¶3 One morning, M.A.C. was lying on his bed when Trujillo, a youth-care worker at Southwest Key, entered the room. According to Trujillo's supervisor, workers at Southwest Key are not allowed to enter the children's bedrooms "for any reason unless it's [an] emergency," and then "they are to request a witness as they're going into the room so they're not alone." When M.A.C. asked if it was time to get up, Trujillo said, "No. . . . I'm going to tickle you," and proceeded to touch M.A.C.'s chest and stomach over his clothing. Trujillo left, and M.A.C. stayed in bed awaiting instructions to get up. A few minutes later, Trujillo returned and "tickl[ed]" M.A.C.'s penis over his clothing. Trujillo left, and M.A.C. remained in bed. Shortly thereafter, Trujillo returned a third time and again touched M.A.C.'s penis over his clothing. Trujillo tried to "lift" M.A.C.'s underwear, but M.A.C. told him to stop.

         ¶4 Trujillo then responded that "he thought [M.A.C.] wanted him to do that." Trujillo told M.A.C. not to tell anyone because "[Trujillo] would get into trouble" and be "suspended from his job." Although M.A.C. agreed, he later that day asked to speak with a counselor and reported the incident.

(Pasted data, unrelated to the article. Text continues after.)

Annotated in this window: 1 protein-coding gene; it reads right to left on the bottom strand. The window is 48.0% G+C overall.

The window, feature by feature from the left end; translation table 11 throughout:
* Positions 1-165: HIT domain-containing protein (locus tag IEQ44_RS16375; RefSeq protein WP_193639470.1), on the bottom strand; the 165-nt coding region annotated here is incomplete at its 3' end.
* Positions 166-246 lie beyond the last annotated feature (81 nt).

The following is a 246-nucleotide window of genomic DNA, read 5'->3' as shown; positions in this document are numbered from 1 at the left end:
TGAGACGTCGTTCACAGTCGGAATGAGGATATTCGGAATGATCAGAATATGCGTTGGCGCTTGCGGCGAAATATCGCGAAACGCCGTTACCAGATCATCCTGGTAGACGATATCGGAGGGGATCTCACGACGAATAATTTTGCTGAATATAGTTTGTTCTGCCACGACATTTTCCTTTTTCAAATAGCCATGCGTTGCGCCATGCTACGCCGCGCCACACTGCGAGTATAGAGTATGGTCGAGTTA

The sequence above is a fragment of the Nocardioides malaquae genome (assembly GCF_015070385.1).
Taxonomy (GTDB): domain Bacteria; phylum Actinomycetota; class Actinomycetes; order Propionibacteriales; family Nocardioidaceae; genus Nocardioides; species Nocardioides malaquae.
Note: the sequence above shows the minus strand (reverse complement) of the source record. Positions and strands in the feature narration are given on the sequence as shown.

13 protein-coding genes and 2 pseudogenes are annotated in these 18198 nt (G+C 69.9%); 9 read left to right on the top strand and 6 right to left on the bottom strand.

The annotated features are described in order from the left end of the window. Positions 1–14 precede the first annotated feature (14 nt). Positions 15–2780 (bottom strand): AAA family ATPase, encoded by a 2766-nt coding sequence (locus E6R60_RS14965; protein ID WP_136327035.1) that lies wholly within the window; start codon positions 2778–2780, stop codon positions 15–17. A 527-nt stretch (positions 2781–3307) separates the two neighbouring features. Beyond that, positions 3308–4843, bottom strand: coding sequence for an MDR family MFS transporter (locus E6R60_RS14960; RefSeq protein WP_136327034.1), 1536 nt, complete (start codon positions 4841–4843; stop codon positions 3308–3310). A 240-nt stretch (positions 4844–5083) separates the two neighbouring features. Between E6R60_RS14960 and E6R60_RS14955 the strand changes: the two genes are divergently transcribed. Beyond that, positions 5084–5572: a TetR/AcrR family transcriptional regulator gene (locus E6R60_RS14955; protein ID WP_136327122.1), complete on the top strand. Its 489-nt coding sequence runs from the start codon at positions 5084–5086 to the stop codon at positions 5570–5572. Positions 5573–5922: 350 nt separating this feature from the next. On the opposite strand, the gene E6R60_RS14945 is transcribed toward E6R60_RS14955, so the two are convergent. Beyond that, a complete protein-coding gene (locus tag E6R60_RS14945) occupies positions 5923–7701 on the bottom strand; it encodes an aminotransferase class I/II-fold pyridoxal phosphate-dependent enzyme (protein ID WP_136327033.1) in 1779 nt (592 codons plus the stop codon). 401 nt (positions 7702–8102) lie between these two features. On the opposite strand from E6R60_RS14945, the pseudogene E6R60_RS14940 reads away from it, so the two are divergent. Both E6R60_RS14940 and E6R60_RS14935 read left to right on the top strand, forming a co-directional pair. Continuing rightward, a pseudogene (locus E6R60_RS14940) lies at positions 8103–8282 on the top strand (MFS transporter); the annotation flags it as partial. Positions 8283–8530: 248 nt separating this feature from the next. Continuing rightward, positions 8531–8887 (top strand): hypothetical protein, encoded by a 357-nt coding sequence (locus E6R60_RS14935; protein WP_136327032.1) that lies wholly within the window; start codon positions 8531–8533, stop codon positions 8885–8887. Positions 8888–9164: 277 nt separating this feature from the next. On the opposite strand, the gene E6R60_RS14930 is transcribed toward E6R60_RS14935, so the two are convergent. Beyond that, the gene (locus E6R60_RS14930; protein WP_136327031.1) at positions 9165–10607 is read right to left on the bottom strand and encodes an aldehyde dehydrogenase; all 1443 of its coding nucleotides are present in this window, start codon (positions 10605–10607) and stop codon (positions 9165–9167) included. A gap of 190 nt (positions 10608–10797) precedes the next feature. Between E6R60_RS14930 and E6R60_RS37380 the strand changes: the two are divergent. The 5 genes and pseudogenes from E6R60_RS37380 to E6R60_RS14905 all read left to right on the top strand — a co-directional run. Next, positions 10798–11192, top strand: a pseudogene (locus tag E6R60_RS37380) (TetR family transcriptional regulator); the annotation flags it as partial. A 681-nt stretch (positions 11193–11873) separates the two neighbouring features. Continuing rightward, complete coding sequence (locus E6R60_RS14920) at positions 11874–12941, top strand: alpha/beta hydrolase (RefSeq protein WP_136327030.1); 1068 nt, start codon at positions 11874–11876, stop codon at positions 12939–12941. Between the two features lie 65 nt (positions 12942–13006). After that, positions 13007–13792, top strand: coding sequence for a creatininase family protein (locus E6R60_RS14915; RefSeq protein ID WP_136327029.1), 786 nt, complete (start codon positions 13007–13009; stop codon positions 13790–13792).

¶5 A grand jury indicted Trujillo for one count of sexual abuse. While testifying at trial, Trujillo denied touching M.A.C. in any way and instead explained that he went "in and out" of M.A.C.'s room that morning to "give him hair gel and toothpaste." Trujillo was convicted as charged and placed on probation as described above. At sentencing, the trial court ordered him to register as a sex offender pursuant to § 13-3821(A)(3). Trujillo objected, arguing the statute did not apply because there was no jury finding of M.A.C.'s age. The court disagreed that a jury finding was necessary but stated it would modify its order if convinced the ruling was erroneous.